Until then, we must continue to highlight the importance of implementing major reforms across police departments in the country so that this type of incident is a thing of the past. Unfortunately, President Donald Trump doesn’t seem to think we have a police brutality problem, making it harder for these reforms to take place under his watch.

A Baltimore police officer was caught on camera confronting an African-American man on the sidewalk after which he pushed him against a wall and brutally beat him for allegedly refusing to show his identification card.

The video shot by a bystander started with Dashawn McGrier screaming at the police officer.

"For what?!" McGrier yelled on a sidewalk.

The officer whose identity wasn’t revealed, responded by shoving the man backward against a brick wall.

"Don't touch me!" the 26-year-old man resisted, slapping the cop's hand away.

From that point on, the situation got really ugly. The officer began pummeling McGrier repeatedly in his head while he didn’t fight back whatsoever.

As the officer continued to rain blows on him, the man tripped and fell across some concrete steps to a doorway. The cop followed McGrier to the ground and pinned him down with his arm across his neck.

As concerned onlookers shouted, another officer appeared briefly to separate the two men before backing away from them. At that point of time, McGrier’s blood had started to pool on the sidewalk.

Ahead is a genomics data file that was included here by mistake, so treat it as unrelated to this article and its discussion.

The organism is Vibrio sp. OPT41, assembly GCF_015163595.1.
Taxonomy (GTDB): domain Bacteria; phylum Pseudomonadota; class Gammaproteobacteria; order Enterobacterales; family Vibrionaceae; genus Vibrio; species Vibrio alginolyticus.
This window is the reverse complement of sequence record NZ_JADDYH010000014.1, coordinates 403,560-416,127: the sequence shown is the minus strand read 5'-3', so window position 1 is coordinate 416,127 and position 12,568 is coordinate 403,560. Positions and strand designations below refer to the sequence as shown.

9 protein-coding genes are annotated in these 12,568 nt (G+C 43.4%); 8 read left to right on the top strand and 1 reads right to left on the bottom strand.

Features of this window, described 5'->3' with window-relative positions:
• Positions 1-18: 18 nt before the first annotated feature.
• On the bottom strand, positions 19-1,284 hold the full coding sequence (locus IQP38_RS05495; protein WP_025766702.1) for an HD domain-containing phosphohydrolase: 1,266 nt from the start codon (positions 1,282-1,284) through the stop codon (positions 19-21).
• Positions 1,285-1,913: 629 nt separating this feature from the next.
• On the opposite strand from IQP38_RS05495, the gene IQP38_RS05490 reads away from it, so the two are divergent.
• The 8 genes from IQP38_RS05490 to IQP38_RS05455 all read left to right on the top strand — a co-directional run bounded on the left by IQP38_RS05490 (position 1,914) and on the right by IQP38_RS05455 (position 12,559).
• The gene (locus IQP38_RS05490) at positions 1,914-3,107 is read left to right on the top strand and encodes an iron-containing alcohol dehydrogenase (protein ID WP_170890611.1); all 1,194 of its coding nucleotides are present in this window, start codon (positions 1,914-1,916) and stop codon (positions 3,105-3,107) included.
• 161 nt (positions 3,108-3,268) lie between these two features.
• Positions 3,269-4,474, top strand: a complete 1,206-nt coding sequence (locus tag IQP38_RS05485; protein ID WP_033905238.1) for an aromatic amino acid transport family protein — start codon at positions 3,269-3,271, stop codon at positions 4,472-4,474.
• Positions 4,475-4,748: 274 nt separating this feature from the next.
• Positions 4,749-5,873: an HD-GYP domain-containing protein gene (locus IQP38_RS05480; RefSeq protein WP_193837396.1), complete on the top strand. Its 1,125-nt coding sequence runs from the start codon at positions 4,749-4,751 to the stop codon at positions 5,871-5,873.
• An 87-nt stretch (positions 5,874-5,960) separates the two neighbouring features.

Interim Police Commissioner Gary Tuggle said he was "deeply disturbed" by the incident– which was latest in line of controversial use of force against African-Americans by police.

“I’m deeply disturbed by the video that surfaced online earlier today. I have zero tolerance for behavior like I witnessed on the video today. Officers have a responsibility and duty to control their emotions in the most stressful of situations,” said Tuggle.

Following the violent incident, the Baltimore Department tweeted that the officer had resigned.

The incident reportedly began when two officers were working on "a crime suppression detail related to crime in the area," approached the man in the video.

"After the first encounter, officers released him and ... approached him again to provide him a citizen's contact sheet," said Baltimore police spokesman T. J. Smith.

According to Smith, officers are required to make citizens fill a contact sheet before they can ask them questions about any type of investigation.

"When he was asked for his identification, the situation escalated when he refused," police said.

McGrier was taken to the hospital with reported injuries on his jaw, nose and ribs.

Baltimore is still dealing with the aftermath of Freddie Gray’s death that stoked tensions between African-Americans and law enforcement agencies when the 25-year-old suffered a fatal spinal injury while being transported in a police van back in 2015.

In the wake of the recent incident, Baltimore Mayor Catherine Pugh also issued a statement.


Thumbnail/Banner Credits: REUTERS/Peter Nicholls

View Comments

Recommended For You